One-in-four girls physically attacked by primary bullies
ONE-in-four girls attending primary school has been subjected to a physical attack by bullies in the previous three months, research reveals.
The newly published study by a Trinity College academic found that girls were slightly more likely to suffer physical violence in primary school rather than post-primary.
But boys remained more likely again to be kicked or punched by bullies in school, with one-in-three being struck in the previous three months.
Just over 7pc of boys in both primary and post-primary schools -- more than one-in-15 -- were physically hurt either once a week or once a day.
The report will cause alarm among pupils as 800,000 of them begin returning to school.
Of more than 5,500 pupils surveyed, it was also found that a quarter of girls in post-primary schools have had lies told or rumours spread about them.
The study confirmed earlier findings that bullying is widespread in Irish schools -- over a third of pupils have either been bullied themselves or have bullied others.
Girls are more likely to be subjected to indirect forms of aggressive behaviour such as being excluded, ignored, or having lies or rumours spread about them, while boys are more likely to suffer from direct aggressive behaviour.
Many victims are frightened into silence and are afraid to tell their parents, the survey found.
The report warned that bullying behaviour can, and often does, destroy a person's confidence and self-esteem and cause physical, emotional and psychological damage of the potentially more serious and long-lasting kind.
The study was carried out by Dr Stephen James Minton of the TCD School of Education from 2004-2005, but has only now been released in the journal 'Irish Educational Studies'.
Dr Minton, who is attached to the Anti-Bullying Centre, told the Irish Independent that the only change since his study was that cyber-bullying, especially through text messages, had become much worse.
Although schools are obliged to have anti-bullying policies, he said that inroads into preventing and dealing with bullying and behaviour can best be made through Government-supported nationwide intervention programmes.
His study confirmed gender differences in the types of bullying experienced. Boys are more likely to have been subjected to direct forms of aggressive physical and verbal threats, having their possessions or money taken away or their possessions deliberately damaged.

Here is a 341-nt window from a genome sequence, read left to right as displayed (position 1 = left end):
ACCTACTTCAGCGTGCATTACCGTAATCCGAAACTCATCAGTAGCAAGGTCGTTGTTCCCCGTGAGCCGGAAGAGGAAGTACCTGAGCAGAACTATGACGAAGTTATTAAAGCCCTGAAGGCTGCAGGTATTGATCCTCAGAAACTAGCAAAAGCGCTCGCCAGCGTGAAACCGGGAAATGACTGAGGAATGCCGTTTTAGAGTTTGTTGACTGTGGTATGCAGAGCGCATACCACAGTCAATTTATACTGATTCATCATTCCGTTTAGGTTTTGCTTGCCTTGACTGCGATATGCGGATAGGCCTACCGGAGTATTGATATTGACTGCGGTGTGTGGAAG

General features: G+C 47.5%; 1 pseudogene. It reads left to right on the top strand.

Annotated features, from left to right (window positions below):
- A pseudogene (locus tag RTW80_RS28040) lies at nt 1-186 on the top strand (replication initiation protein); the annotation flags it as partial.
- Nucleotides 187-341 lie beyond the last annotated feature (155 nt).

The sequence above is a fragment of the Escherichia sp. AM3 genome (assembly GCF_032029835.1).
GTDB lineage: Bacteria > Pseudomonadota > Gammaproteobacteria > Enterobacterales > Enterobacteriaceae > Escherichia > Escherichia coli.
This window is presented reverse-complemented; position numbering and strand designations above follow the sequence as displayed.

In primary schools, 28pc of boys said they were kicked now and again, while 4.5pc said it happened about once a week and 3.1pc said it occurred about once a day.
Almost a third of primary school boys were called nasty names, made fun of or teased during the previous three months. A further 6.5pc said this happened once a week and 7.3pc said it happened about once a day. The figures for post-primary boys were a little lower.
Some 10pc of primary school boys had their belongings or money stolen in the previous three months, while 2.7pc said it happened once a week or on a daily basis. The figures were higher for boys in post-primary schools.
At primary level, 19.1pc of girls said they had been physically hurt in the previous three months, with 3.1pc saying it happened once a week or on a daily basis. The figures were slightly lower for girls at post-primary level.
Girls were more likely than boys to have been left out, excluded or ignored -- 34.1pc versus 26.4pc at the primary level and 28.8pc versus 18.2pc at the post-primary level.
However, slightly fewer girls than boys were called nasty names, made fun of or teased.
The study showed overall that 35.3pc of primary students and 36.4pc of post-primary students had been involved in bullying/victim problems over the previous three months.
At primary level, one-in-five pupils were victims of bullying, one-in-20 admitted bullying others, and 7.3pc were both bullied and bullies. The rates were higher for boys than girls.
The Irish National Teachers' Organisation welcomed the study, saying bullying must be faced up to and dealt with by everyone.
"Every school year thousands of teacher hours are spent investigating allegations, monitoring particular situations, following up on cases and meeting with parents and pupils," a spokesperson said.
An editorial in 'Irish Educational Studies' said the implications of the study were potentially significant for educational policy as it goes beyond bullying/victim problems to a wider focus on aggressive behaviour.
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